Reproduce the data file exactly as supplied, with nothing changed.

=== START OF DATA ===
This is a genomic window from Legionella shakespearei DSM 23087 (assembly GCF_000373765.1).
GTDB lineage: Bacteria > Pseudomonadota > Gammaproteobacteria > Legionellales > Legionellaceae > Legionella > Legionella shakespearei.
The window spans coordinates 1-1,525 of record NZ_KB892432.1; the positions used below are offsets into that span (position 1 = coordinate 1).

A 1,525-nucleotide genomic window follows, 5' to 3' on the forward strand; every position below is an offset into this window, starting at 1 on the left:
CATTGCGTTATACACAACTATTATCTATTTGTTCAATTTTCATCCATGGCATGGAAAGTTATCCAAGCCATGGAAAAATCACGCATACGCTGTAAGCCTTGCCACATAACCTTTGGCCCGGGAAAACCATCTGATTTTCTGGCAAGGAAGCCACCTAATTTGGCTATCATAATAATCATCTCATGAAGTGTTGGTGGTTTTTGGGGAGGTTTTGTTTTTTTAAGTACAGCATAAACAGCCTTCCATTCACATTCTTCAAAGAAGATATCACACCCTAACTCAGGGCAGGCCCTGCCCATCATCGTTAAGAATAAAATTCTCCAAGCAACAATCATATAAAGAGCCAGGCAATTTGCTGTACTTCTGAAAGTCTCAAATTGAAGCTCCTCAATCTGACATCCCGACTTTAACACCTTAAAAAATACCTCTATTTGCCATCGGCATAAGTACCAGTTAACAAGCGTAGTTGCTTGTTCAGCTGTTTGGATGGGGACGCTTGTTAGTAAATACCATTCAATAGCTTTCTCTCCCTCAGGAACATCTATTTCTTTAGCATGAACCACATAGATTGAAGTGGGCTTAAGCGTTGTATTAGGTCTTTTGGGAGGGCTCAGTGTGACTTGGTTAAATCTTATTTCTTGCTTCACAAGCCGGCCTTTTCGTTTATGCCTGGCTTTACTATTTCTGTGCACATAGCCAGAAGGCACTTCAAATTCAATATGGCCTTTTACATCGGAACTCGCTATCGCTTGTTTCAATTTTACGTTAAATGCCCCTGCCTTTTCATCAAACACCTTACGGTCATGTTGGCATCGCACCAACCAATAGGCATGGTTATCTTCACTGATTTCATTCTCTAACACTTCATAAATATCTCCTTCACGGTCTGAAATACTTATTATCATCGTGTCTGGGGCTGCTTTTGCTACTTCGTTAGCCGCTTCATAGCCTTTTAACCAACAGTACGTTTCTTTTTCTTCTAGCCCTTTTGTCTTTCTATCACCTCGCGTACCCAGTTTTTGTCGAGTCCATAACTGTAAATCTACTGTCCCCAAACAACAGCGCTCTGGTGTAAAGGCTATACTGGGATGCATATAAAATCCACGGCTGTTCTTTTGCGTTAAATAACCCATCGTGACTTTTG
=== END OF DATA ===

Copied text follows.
This is a genomic window from Legionella shakespearei DSM 23087 (assembly GCF_000373765.1).
GTDB lineage: Bacteria > Pseudomonadota > Gammaproteobacteria > Legionellales > Legionellaceae > Legionella > Legionella shakespearei.
The window spans coordinates 1-1,525 of record NZ_KB892432.1; the positions used below are offsets into that span (position 1 = coordinate 1).

A 1,525-nucleotide genomic window follows, 5' to 3' on the forward strand; every position below is an offset into this window, starting at 1 on the left:
CATTGCGTTATACACAACTATTATCTATTTGTTCAATTTTCATCCATGGCATGGAAAGTTATCCAAGCCATGGAAAAATCACGCATACGCTGTAAGCCTTGCCACATAACCTTTGGCCCGGGAAAACCATCTGATTTTCTGGCAAGGAAGCCACCTAATTTGGCTATCATAATAATCATCTCATGAAGTGTTGGTGGTTTTTGGGGAGGTTTTGTTTTTTTAAGTACAGCATAAACAGCCTTCCATTCACATTCTTCAAAGAAGATATCACACCCTAACTCAGGGCAGGCCCTGCCCATCATCGTTAAGAATAAAATTCTCCAAGCAACAATCATATAAAGAGCCAGGCAATTTGCTGTACTTCTGAAAGTCTCAAATTGAAGCTCCTCAATCTGACATCCCGACTTTAACACCTTAAAAAATACCTCTATTTGCCATCGGCATAAGTACCAGTTAACAAGCGTAGTTGCTTGTTCAGCTGTTTGGATGGGGACGCTTGTTAGTAAATACCATTCAATAGCTTTCTCTCCCTCAGGAACATCTATTTCTTTAGCATGAACCACATAGATTGAAGTGGGCTTAAGCGTTGTATTAGGTCTTTTGGGAGGGCTCAGTGTGACTTGGTTAAATCTTATTTCTTGCTTCACAAGCCGGCCTTTTCGTTTATGCCTGGCTTTACTATTTCTGTGCACATAGCCAGAAGGCACTTCAAATTCAATATGGCCTTTTACATCGGAACTCGCTATCGCTTGTTTCAATTTTACGTTAAATGCCCCTGCCTTTTCATCAAACACCTTACGGTCATGTTGGCATCGCACCAACCAATAGGCATGGTTATCTTCACTGATTTCATTCTCTAACACTTCATAAATATCTCCTTCACGGTCTGAAATACTTATTATCATCGTGTCTGGGGCTGCTTTTGCTACTTCGTTAGCCGCTTCATAGCCTTTTAACCAACAGTACGTTTCTTTTTCTTCTAGCCCTTTTGTCTTTCTATCACCTCGCGTACCCAGTTTTTGTCGAGTCCATAACTGTAAATCTACTGTCCCCAAACAACAGCGCTCTGGTGTAAAGGCTATACTGGGATGCATATAAAATCCACGGCTGTTCTTTTGCGTTAAATAACCCATCGTGACTTTTG